- Multilimb Coordination — The ability to coordinate two or more limbs (for example, two arms, two legs, or one leg and one arm) while sitting, standing, or lying down. It does not involve performing the activities while the whole body is in motion.
- Reaction Time — The ability to quickly respond (with the hand, finger, or foot) to a signal (sound, light, picture) when it appears.
- Selective Attention — The ability to concentrate on a task over a period of time without being distracted.
- Static Strength — The ability to exert maximum muscle force to lift, push, pull, or carry objects.
- Trunk Strength — The ability to use your abdominal and lower back muscles to support part of the body repeatedly or continuously over time without 'giving out' or fatiguing.
- Category Flexibility — The ability to generate or use different sets of rules for combining or grouping things in different ways.
- Control Precision — The ability to quickly and repeatedly adjust the controls of a machine or a vehicle to exact positions.
- Oral Comprehension — The ability to listen to and understand information and ideas presented through spoken words and sentences.
- Rate Control — The ability to time your movements or the movement of a piece of equipment in anticipation of changes in the speed and/or direction of a moving object or scene.
- Speech Clarity — The ability to speak clearly so others can understand you.
- Speech Recognition — The ability to identify and understand the speech of another person.
- Visualization — The ability to imagine how something will look after it is moved around or when its parts are moved or rearranged.
- Arm-Hand Steadiness — The ability to keep your hand and arm steady while moving your arm or while holding your arm and hand in one position.
- Deductive Reasoning — The ability to apply general rules to specific problems to produce answers that make sense.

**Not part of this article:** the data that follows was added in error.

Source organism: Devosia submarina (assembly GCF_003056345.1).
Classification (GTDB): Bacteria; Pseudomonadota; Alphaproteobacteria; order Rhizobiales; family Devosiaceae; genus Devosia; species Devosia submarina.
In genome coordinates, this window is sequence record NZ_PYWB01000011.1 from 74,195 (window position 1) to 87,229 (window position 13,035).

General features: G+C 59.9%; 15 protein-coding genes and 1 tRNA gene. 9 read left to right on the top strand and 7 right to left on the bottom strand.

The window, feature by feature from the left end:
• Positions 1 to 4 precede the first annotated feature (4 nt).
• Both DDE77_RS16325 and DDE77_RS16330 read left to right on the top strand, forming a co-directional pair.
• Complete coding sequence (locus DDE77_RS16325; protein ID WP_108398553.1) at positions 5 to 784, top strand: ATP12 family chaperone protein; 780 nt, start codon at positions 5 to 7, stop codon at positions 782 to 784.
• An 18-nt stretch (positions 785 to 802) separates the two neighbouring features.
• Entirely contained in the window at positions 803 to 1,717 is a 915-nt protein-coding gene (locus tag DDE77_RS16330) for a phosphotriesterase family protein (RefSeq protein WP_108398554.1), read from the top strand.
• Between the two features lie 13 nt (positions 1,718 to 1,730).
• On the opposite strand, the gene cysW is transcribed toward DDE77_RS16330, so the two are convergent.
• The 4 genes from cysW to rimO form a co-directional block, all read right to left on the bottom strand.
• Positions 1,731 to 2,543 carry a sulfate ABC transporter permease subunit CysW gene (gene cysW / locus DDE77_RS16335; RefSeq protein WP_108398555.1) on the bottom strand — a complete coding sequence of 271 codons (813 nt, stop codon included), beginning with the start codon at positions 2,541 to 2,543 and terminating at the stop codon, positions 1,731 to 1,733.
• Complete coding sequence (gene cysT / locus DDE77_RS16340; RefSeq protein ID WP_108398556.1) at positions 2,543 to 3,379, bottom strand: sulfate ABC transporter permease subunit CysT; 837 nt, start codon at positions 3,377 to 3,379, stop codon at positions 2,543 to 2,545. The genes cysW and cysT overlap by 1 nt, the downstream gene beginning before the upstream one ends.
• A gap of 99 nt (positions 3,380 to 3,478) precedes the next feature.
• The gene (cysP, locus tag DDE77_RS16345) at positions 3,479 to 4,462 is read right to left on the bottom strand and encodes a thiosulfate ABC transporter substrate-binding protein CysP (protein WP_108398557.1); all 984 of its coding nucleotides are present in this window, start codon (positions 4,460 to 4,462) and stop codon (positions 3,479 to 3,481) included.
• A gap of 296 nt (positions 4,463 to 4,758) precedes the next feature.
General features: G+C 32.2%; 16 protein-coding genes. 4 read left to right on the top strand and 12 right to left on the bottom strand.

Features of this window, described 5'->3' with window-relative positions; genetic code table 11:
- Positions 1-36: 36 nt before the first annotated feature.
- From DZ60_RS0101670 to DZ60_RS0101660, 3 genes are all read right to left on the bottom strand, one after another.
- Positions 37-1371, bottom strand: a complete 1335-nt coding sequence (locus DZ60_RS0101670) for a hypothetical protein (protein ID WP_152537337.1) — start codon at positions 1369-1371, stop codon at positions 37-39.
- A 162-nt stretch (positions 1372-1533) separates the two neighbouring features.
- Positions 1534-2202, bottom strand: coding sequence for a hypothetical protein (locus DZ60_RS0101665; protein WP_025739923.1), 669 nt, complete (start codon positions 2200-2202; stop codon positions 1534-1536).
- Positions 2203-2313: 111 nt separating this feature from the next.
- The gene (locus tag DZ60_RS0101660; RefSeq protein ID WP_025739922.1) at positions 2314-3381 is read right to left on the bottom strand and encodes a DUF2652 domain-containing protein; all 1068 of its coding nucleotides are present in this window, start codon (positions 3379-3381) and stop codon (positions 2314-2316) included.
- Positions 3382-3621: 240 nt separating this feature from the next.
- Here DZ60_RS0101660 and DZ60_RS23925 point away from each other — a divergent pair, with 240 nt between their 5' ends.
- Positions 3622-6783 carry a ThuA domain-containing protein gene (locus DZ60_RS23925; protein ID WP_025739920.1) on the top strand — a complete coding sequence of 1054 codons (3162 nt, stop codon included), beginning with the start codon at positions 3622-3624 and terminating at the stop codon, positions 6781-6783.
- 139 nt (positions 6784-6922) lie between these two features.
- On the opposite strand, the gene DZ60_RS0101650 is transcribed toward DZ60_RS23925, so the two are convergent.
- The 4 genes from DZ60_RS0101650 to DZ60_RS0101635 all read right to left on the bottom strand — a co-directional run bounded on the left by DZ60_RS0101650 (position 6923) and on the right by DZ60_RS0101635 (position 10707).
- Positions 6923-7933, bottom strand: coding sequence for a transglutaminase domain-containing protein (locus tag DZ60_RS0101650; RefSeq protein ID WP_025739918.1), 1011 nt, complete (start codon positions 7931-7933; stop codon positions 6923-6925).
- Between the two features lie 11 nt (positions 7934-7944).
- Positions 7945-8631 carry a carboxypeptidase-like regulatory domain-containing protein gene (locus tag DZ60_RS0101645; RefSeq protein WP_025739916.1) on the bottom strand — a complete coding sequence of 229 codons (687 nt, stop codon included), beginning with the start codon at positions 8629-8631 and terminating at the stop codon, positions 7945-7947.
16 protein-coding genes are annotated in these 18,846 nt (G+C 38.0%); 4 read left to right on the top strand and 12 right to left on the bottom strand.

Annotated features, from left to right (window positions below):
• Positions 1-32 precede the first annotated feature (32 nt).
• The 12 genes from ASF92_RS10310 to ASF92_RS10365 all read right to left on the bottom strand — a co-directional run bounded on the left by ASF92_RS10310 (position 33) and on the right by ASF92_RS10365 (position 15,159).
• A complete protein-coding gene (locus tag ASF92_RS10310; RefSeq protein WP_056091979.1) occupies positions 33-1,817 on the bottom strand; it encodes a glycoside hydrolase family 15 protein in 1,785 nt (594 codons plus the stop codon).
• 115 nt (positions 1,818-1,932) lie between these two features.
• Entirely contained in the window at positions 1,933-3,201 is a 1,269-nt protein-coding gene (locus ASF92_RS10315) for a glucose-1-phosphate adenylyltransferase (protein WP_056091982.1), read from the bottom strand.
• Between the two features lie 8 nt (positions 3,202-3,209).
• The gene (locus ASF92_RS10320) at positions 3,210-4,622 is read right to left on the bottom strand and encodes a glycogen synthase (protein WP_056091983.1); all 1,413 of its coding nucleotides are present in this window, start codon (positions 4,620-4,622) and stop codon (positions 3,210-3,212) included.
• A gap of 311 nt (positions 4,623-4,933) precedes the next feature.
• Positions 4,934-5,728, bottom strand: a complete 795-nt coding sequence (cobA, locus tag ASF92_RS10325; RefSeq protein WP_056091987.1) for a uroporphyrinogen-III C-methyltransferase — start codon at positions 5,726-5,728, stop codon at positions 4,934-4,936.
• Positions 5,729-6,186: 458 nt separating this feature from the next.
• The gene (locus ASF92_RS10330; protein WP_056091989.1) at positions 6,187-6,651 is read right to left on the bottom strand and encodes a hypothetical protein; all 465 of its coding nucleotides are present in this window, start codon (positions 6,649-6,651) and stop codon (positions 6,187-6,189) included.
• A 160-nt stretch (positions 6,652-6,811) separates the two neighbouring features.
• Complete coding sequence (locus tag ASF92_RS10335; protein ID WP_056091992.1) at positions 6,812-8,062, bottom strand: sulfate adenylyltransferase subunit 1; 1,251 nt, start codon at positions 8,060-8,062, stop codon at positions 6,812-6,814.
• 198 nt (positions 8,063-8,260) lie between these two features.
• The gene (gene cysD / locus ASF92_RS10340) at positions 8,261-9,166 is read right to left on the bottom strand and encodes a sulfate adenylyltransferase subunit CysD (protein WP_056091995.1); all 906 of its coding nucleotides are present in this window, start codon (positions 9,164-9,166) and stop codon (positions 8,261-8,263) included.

- Depth Perception — The ability to judge which of several objects is closer or farther away from you, or to judge the distance between you and an object.
- Finger Dexterity — The ability to make precisely coordinated movements of the fingers of one or both hands to grasp, manipulate, or assemble very small objects.
- Gross Body Equilibrium — The ability to keep or regain your body balance or stay upright when in an unstable position.
- Inductive Reasoning — The ability to combine pieces of information to form general rules or conclusions (includes finding a relationship among seemingly unrelated events).
- Manual Dexterity — The ability to quickly move your hand, your hand together with your arm, or your two hands to grasp, manipulate, or assemble objects.
- Oral Expression — The ability to communicate information and ideas in speaking so others will understand.
- Visual Color Discrimination — The ability to match or detect differences between colors, including shades of color and brightness.
- Written Comprehension — The ability to read and understand information and ideas presented in writing.
- Controlling Machines and Processes — Using either control mechanisms or direct physical activity to operate machines or processes (not including computers or vehicles).
- Monitor Processes, Materials, or Surroundings — Monitoring and reviewing information from materials, events, or the environment, to detect or assess problems.
- Communicating with Supervisors, Peers, or Subordinates — Providing information to supervisors, co-workers, and subordinates by telephone, in written form, e-mail, or in person.
- Inspecting Equipment, Structures, or Material — Inspecting equipment, structures, or materials to identify the cause of errors or other problems or defects.
- Getting Information — Observing, receiving, and otherwise obtaining information from all relevant sources.
- Making Decisions and Solving Problems — Analyzing information and evaluating results to choose the best solution and solve problems.